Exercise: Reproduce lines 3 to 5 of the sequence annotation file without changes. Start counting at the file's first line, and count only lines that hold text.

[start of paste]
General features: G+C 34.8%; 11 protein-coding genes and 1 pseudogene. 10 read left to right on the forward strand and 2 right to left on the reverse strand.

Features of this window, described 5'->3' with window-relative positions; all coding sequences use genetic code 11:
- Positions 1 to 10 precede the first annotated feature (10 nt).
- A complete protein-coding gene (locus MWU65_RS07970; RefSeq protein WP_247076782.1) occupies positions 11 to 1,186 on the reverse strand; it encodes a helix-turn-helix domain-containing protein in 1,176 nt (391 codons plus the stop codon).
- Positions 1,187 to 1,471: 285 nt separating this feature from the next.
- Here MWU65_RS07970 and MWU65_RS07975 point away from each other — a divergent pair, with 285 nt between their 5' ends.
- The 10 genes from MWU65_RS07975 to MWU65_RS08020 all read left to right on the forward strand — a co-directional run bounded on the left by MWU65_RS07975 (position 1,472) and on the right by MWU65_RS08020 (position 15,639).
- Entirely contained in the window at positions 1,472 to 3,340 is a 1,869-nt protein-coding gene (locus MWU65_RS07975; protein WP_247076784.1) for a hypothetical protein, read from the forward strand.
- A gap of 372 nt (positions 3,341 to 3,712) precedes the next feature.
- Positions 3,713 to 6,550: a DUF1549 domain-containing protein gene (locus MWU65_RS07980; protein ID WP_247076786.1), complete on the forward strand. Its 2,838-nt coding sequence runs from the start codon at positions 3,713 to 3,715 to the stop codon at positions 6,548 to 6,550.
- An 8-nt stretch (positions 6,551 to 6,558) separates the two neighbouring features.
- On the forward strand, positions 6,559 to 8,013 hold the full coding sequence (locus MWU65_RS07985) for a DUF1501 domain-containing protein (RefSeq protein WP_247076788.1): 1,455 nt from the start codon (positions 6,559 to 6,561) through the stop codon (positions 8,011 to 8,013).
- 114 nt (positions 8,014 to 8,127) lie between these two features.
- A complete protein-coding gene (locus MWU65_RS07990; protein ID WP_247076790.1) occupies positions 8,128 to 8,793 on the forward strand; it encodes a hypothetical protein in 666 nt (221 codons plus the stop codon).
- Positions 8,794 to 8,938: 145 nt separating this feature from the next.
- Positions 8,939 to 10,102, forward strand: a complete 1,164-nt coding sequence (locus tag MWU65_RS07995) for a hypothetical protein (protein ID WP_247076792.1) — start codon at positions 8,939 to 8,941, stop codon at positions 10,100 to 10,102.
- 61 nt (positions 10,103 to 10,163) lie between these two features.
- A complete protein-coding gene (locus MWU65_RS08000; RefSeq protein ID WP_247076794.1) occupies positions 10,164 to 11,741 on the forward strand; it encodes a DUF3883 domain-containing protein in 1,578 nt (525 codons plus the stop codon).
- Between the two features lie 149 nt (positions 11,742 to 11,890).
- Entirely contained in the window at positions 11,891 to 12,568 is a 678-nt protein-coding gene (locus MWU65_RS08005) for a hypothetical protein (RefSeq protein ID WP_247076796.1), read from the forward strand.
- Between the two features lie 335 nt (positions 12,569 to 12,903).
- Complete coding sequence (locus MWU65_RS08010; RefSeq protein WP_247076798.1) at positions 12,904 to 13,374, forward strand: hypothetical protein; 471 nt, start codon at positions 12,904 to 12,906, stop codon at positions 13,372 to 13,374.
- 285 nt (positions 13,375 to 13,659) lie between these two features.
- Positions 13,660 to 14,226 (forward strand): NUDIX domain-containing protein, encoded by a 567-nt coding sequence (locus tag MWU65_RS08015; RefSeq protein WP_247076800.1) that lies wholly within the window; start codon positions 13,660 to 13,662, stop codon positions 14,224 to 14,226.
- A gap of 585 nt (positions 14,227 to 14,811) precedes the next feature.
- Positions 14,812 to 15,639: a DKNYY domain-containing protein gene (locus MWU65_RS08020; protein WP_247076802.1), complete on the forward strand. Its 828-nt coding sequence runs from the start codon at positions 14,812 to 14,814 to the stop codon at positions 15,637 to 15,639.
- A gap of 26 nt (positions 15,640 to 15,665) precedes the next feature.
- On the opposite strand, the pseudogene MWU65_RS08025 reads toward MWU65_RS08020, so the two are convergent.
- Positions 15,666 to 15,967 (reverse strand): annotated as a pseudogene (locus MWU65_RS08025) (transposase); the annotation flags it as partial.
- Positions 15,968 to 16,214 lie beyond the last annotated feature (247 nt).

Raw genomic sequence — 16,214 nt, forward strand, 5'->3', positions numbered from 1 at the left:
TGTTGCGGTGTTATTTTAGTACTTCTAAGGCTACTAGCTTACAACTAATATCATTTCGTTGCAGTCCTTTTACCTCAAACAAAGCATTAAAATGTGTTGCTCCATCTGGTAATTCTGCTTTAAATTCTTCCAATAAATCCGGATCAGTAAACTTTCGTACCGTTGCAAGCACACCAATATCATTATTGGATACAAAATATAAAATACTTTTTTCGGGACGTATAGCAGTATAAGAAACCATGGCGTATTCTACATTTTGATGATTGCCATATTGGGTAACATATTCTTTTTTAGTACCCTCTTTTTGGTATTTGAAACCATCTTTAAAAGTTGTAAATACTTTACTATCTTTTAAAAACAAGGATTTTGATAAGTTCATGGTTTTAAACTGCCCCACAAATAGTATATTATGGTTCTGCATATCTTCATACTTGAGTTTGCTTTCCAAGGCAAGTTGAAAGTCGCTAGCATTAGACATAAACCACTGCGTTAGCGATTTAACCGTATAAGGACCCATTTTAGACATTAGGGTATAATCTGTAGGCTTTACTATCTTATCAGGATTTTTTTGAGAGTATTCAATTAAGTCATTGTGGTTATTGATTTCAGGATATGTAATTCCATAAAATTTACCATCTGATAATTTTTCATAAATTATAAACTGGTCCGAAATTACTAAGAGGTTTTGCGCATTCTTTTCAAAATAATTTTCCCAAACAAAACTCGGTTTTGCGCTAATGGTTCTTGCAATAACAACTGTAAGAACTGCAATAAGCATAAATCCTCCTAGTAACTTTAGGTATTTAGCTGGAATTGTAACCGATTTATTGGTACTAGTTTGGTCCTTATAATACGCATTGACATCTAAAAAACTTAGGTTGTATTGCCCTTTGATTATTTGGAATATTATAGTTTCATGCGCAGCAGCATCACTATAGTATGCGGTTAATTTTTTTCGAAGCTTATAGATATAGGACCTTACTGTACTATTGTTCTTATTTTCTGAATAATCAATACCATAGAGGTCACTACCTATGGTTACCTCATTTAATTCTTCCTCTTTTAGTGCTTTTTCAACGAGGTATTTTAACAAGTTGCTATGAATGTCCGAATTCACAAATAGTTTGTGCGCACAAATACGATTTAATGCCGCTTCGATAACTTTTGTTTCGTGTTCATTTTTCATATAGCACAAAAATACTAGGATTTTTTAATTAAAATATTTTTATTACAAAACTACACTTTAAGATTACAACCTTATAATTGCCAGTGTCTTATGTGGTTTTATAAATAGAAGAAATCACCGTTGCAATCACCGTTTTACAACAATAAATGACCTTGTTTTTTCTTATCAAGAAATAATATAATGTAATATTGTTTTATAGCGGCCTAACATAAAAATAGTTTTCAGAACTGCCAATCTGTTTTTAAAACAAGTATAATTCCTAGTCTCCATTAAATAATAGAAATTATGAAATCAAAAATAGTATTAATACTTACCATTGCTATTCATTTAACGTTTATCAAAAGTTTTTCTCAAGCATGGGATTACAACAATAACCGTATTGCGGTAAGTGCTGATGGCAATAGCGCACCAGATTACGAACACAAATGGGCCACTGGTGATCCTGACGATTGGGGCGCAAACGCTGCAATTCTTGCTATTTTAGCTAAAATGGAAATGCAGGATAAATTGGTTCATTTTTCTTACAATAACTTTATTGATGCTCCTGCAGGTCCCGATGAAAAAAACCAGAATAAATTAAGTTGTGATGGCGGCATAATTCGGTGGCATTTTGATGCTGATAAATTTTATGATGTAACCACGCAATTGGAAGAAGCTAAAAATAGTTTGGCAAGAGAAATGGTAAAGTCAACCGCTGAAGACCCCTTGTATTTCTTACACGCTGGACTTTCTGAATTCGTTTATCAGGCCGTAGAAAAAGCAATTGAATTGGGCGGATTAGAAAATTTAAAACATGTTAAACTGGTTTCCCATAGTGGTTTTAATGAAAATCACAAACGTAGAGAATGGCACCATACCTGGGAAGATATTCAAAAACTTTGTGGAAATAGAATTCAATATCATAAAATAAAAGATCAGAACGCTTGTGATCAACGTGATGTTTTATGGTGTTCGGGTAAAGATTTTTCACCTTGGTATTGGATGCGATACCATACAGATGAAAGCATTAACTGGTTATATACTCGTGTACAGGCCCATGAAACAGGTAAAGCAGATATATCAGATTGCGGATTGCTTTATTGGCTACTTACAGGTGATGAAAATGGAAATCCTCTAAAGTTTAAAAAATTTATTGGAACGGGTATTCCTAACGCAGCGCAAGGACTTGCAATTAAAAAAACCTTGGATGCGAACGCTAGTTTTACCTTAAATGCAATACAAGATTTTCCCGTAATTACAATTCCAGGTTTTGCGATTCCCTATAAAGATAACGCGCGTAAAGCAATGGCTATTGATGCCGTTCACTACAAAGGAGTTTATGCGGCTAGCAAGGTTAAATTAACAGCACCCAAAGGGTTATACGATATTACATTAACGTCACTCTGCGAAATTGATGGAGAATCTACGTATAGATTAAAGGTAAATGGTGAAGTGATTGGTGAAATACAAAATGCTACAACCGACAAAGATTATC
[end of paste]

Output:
- Positions 1 to 10 precede the first annotated feature (10 nt).
- A complete protein-coding gene (locus MWU65_RS07970; RefSeq protein WP_247076782.1) occupies positions 11 to 1,186 on the reverse strand; it encodes a helix-turn-helix domain-containing protein in 1,176 nt (391 codons plus the stop codon).
- Positions 1,187 to 1,471: 285 nt separating this feature from the next.